Planning Ahead for Foreign National Holiday Travel

Foreign nationals often coordinate travel abroad to coincide with the holidays. December can be one of the busiest times of year for visa processing at U.S. Consulates and Embassies abroad. Here are a few helpful considerations to make foreign national holiday travel a little less stressful. 

Do I have a valid passport?

While seemingly obvious, an immediately expiring passport can cause a multitude of issues for foreign national travelers. Initially, U.S. Consulates and Embassies may require a passport to have a specific amount of validity in order to issue a visa. Additionally, Customs and Border Protection (CBP) may issue a shortened I-94 upon entry to coincide with a passport expiration, despite the foreign national having status approval for a longer period. Those planning to travel should check the validity of their passport before exiting the United States and, if necessary, obtain a new passport before departure. 

Do I have a valid visa?

The validity period of nonimmigrant visas varies depending on the visa type and nationality of the foreign national. Validity can vary from one to ten years. A valid visa does not guarantee CBP will admit a foreign national and does not determine how long the individual can remain in the U.S. A valid visa only provides the foreign national the opportunity to “knock on the door” and attempt entry. However, as long as a visa is valid on the date of entry, the foreign national will typically receive a term of stay consistent with the validity of their employment-based approval expiration. Foreign nationals should also be aware that a visa alone may not be sufficient for entry. Those seeking to enter the United States on an employment-based visa should always travel with a copy of their I-797 Approval Notice (if applicable), a letter from their U.S. employer confirming continued employment, and some recent pay stubs.

What if I need to interview for/obtain a new visa?

The holidays can be a hectic time to schedule visa interviews at U.S. Consulates around the world. A best practice is to plan travel at least three months in advance to ensure sufficient time to schedule an interview. Foreign nationals can check approximate interview wait times at the Department of State’s website (available here).

Every nonimmigrant foreign national requiring a visa to enter the U.S. must complete a DS-160 Application on the Department of State’s website, pay applicable visa fees, and request a visa appointment date. Depending on the country and the type of visa, wait times can be lengthy. Thankfully, some Consulates waive interviews for certain visa applicants. Depending on visa type and other criteria, the Consulate may direct a foreign national to provide their application documents by mail or at a drop-off location instead of appearing in person at the Consulate. Foreign nationals should always confirm visa interview dates, Consular instructions and gather the required supporting documents before booking airline tickets. Supporting documents regularly vary by Consulate.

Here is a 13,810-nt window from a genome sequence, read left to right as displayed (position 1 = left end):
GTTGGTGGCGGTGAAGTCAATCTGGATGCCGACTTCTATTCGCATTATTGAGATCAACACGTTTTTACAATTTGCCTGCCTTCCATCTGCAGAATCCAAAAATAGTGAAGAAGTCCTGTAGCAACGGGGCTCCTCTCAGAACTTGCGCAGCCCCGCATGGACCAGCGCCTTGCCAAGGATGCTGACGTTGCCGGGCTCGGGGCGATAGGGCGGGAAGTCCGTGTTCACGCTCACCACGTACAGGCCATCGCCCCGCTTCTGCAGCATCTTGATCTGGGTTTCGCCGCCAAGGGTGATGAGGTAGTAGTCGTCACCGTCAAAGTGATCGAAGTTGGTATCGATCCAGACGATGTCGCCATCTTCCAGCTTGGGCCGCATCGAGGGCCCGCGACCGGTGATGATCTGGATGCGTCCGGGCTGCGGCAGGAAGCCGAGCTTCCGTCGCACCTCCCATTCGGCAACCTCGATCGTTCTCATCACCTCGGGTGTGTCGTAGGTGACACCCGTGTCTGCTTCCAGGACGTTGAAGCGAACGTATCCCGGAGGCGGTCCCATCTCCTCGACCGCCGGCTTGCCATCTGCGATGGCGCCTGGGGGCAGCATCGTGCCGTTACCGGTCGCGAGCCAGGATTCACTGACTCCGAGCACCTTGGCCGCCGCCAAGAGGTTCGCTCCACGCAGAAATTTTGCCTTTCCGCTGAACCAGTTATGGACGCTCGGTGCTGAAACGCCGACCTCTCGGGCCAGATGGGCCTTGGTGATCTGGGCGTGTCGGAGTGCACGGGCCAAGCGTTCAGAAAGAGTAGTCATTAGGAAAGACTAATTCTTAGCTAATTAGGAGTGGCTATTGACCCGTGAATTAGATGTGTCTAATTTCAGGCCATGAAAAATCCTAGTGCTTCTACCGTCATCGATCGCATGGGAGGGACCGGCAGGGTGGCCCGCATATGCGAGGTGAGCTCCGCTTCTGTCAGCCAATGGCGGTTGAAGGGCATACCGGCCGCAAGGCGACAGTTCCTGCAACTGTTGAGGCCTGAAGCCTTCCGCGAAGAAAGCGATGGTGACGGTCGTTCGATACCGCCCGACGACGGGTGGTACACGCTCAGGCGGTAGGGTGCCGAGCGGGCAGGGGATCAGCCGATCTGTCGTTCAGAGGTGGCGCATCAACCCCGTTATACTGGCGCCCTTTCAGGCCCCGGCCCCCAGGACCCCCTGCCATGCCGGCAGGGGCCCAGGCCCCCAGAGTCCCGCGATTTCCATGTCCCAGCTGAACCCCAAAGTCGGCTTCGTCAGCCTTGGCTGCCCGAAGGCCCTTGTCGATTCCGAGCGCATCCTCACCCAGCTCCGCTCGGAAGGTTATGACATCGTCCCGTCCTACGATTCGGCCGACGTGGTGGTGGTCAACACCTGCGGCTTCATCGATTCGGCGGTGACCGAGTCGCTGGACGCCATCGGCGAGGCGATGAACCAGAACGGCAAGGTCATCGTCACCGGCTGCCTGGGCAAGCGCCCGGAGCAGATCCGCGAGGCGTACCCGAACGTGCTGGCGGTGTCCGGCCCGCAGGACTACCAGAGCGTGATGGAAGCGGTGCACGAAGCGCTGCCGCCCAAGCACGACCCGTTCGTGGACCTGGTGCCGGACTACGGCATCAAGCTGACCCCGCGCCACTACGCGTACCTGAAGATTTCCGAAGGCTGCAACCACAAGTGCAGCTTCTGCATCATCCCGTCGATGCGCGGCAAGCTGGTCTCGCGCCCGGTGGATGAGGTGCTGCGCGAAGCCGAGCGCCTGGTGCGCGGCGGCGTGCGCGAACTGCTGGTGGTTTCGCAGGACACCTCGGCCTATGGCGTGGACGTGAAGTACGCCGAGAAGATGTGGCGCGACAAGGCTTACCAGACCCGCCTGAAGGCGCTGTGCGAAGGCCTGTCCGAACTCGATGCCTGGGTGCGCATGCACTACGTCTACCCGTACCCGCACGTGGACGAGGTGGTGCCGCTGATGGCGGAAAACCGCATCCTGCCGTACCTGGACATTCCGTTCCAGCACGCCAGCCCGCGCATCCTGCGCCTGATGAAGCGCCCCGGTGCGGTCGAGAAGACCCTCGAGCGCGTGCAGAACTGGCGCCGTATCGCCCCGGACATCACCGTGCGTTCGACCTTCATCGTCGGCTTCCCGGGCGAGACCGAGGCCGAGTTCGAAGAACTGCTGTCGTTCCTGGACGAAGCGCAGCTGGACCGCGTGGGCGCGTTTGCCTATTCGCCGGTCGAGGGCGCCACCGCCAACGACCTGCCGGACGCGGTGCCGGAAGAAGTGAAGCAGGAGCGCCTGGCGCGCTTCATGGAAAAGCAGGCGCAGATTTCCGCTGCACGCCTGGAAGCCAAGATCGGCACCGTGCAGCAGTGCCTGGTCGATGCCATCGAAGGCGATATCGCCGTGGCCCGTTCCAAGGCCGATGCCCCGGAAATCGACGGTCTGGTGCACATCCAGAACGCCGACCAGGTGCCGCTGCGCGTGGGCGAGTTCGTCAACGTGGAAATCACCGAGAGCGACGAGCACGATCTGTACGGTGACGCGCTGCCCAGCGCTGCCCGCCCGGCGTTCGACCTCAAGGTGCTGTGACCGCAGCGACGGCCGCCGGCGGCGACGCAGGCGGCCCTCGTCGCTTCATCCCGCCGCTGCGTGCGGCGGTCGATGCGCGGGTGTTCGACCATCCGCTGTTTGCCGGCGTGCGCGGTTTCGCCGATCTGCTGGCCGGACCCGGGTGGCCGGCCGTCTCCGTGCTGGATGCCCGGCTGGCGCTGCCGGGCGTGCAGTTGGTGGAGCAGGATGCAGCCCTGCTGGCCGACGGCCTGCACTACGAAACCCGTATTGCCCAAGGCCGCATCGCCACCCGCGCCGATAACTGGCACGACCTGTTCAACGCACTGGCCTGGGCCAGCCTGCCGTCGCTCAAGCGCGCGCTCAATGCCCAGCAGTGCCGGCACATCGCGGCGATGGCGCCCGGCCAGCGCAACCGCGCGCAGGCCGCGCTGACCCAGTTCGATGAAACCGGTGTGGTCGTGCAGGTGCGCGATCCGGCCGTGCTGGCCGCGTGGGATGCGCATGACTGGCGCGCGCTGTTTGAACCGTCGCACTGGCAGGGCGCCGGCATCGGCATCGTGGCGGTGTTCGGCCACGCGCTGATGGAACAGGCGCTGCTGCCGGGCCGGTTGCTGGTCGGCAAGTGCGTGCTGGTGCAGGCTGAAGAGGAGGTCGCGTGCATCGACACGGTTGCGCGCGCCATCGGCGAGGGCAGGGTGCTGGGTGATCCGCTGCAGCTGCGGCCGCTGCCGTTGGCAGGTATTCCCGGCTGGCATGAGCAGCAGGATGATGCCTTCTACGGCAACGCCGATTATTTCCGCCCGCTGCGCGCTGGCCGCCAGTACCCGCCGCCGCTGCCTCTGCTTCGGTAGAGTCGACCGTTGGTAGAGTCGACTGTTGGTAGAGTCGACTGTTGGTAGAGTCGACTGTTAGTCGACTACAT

Travelers should also take into account the potential for administrative processing after a visa interview. Administrative processing is a period of additional review to determine visa eligibility. During administrative processing, the Consulate may conduct additional background checks or request additional supporting documentation. Administrative processing can delay travel for weeks after the visa interview.

After entering the U.S.

Nonimmigrants should always check their visa entry stamp and I-94 expiration upon entering the U.S. Upon entry, a new I-94 record should be available on the CBP’s website, which is accessible here.

The I-94 expiration is the controlling date by which a foreign national must leave the U.S. or file to extend a status with USCS. Expiring passports or dependent children turning 21 (also known as “aging out”) will cause CBP to issue shortened I-94 expirations. Errors do happen, but it is easier to correct an error while still at the point of entry.

Burr & Forman’s immigration team advises clients on all aspects of the nonimmigrant work visa process. If your business has questions regarding employment-based visas, contact Melissa Azallion Kenny (, Anna Scully (, or Jon Eggert ( on the Burr & Forman immigration team. 

Posted in: Immigration
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